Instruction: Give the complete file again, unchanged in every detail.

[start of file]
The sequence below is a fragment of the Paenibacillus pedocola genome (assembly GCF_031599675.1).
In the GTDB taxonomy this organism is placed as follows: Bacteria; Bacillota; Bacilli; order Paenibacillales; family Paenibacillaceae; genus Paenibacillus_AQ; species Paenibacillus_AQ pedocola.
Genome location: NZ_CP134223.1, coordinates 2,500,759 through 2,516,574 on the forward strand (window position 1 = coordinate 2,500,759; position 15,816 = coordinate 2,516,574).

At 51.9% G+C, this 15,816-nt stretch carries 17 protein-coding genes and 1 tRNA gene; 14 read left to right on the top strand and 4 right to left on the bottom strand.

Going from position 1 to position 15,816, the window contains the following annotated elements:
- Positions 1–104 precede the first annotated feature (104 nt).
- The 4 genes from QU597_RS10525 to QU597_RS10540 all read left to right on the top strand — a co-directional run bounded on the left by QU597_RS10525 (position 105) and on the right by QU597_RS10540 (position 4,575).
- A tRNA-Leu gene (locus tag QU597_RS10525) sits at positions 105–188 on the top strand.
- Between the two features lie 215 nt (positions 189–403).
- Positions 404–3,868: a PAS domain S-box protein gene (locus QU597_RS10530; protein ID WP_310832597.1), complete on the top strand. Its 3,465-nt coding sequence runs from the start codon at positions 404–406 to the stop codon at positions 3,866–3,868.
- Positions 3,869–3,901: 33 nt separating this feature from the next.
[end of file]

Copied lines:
The sequence below is a fragment of the Paenibacillus pedocola genome (assembly GCF_031599675.1).
In the GTDB taxonomy this organism is placed as follows: Bacteria; Bacillota; Bacilli; order Paenibacillales; family Paenibacillaceae; genus Paenibacillus_AQ; species Paenibacillus_AQ pedocola.
Genome location: NZ_CP134223.1, coordinates 2,500,759 through 2,516,574 on the forward strand (window position 1 = coordinate 2,500,759; position 15,816 = coordinate 2,516,574).

At 51.9% G+C, this 15,816-nt stretch carries 17 protein-coding genes and 1 tRNA gene; 14 read left to right on the top strand and 4 right to left on the bottom strand.

Going from position 1 to position 15,816, the window contains the following annotated elements:
- Positions 1–104 precede the first annotated feature (104 nt).
- The 4 genes from QU597_RS10525 to QU597_RS10540 all read left to right on the top strand — a co-directional run bounded on the left by QU597_RS10525 (position 105) and on the right by QU597_RS10540 (position 4,575).
- A tRNA-Leu gene (locus tag QU597_RS10525) sits at positions 105–188 on the top strand.
- Between the two features lie 215 nt (positions 189–403).
- Positions 404–3,868: a PAS domain S-box protein gene (locus QU597_RS10530; protein ID WP_310832597.1), complete on the top strand. Its 3,465-nt coding sequence runs from the start codon at positions 404–406 to the stop codon at positions 3,866–3,868.
- Positions 3,869–3,901: 33 nt separating this feature from the next.